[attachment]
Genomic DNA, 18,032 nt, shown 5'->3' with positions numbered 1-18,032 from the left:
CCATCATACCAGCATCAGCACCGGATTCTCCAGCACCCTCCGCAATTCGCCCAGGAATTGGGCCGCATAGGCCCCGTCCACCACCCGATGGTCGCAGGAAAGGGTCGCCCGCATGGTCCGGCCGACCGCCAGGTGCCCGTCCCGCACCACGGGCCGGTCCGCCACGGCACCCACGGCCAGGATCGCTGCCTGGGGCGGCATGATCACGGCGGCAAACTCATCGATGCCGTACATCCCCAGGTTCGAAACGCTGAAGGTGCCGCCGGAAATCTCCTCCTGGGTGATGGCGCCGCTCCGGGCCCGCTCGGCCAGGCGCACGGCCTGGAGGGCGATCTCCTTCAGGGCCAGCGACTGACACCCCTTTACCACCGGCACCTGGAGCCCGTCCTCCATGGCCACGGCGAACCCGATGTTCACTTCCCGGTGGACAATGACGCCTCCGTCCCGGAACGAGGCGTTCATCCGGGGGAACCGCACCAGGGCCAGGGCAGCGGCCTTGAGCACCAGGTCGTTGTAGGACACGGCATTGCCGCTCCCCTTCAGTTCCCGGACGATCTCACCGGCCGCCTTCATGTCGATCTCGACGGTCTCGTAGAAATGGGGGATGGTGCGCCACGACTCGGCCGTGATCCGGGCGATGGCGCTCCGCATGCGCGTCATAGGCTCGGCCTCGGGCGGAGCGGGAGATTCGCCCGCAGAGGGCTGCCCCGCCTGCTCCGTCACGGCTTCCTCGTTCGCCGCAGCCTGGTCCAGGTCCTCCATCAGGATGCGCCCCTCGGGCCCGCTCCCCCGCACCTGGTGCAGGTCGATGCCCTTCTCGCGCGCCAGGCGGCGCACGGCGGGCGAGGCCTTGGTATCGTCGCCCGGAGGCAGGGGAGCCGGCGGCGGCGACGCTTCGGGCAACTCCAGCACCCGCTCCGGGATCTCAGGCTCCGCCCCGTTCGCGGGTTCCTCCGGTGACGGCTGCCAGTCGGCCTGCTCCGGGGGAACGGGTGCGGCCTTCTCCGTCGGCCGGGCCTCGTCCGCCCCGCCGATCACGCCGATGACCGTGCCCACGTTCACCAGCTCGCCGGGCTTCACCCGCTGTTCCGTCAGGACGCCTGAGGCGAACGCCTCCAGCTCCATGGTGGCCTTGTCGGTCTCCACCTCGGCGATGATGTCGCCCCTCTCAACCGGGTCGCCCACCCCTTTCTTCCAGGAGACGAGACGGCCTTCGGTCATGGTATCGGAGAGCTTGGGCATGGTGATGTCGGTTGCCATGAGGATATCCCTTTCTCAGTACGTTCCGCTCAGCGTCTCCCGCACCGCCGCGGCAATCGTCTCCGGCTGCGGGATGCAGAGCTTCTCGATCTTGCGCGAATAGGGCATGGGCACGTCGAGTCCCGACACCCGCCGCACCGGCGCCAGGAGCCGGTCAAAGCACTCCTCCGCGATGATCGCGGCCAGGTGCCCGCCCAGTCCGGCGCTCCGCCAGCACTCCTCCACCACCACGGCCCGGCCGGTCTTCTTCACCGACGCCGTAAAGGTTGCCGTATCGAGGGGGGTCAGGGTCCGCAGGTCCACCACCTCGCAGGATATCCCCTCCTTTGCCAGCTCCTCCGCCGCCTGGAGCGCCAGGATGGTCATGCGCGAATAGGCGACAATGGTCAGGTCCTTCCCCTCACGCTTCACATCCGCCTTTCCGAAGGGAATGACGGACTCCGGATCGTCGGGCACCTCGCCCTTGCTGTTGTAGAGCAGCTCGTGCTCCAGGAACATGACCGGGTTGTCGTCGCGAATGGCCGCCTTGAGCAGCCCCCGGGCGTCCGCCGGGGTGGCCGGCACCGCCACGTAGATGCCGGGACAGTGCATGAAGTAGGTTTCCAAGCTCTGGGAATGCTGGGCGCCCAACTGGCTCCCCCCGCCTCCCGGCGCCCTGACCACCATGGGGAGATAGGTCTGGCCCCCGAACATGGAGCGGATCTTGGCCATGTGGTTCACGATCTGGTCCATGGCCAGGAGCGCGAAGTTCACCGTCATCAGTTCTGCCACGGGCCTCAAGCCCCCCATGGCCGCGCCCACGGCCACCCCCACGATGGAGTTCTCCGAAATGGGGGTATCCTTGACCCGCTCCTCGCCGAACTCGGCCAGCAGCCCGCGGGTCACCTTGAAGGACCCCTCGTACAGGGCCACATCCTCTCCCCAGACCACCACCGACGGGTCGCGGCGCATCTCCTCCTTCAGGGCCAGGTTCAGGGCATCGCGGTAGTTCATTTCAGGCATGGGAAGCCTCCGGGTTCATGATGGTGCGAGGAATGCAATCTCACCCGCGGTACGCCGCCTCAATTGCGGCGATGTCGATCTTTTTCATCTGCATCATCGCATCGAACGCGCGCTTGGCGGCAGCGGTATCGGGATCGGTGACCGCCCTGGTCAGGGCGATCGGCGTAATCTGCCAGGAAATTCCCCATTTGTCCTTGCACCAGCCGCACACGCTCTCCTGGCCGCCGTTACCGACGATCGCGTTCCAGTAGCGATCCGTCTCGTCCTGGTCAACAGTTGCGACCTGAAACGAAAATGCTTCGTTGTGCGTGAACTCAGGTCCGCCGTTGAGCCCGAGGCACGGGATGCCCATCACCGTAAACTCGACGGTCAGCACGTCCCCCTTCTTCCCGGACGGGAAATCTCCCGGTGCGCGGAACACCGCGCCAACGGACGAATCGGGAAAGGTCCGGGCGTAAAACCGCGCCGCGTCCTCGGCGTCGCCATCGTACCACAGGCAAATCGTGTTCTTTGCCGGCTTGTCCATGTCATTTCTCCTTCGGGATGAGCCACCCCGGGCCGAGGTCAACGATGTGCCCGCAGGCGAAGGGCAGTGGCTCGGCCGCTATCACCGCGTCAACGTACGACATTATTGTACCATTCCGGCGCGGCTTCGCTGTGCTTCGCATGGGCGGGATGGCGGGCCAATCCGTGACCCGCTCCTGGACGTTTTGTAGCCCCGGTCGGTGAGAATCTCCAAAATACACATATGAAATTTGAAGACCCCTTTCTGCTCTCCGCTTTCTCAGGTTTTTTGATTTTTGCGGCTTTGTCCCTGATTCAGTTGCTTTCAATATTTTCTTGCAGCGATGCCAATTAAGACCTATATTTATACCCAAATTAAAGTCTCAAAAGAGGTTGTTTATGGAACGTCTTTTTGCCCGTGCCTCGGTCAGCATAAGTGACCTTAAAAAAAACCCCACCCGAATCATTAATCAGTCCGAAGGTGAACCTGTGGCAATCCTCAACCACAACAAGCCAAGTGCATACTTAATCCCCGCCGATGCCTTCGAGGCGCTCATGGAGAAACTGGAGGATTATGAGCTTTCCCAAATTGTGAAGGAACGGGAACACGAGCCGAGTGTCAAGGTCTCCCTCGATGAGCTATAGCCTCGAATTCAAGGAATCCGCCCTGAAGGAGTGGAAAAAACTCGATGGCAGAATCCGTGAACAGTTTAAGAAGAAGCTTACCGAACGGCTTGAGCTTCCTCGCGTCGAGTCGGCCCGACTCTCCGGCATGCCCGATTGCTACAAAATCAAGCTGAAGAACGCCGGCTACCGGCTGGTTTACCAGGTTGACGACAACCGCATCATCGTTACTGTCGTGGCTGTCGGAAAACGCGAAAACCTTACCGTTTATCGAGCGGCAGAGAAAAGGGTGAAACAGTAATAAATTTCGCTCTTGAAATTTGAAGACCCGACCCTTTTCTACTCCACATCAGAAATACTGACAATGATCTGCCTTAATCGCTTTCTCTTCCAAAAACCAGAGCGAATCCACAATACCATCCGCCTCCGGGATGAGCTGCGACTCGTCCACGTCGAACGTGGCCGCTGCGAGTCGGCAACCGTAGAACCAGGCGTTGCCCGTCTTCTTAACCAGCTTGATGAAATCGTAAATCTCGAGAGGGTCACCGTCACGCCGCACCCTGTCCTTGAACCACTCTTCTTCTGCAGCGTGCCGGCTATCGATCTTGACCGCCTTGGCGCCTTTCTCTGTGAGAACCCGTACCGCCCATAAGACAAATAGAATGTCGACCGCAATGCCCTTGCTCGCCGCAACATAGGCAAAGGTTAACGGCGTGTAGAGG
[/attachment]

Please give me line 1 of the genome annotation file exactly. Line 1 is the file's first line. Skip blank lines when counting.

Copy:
Genomic DNA, 18,032 nt, shown 5'->3' with positions numbered 1-18,032 from the left: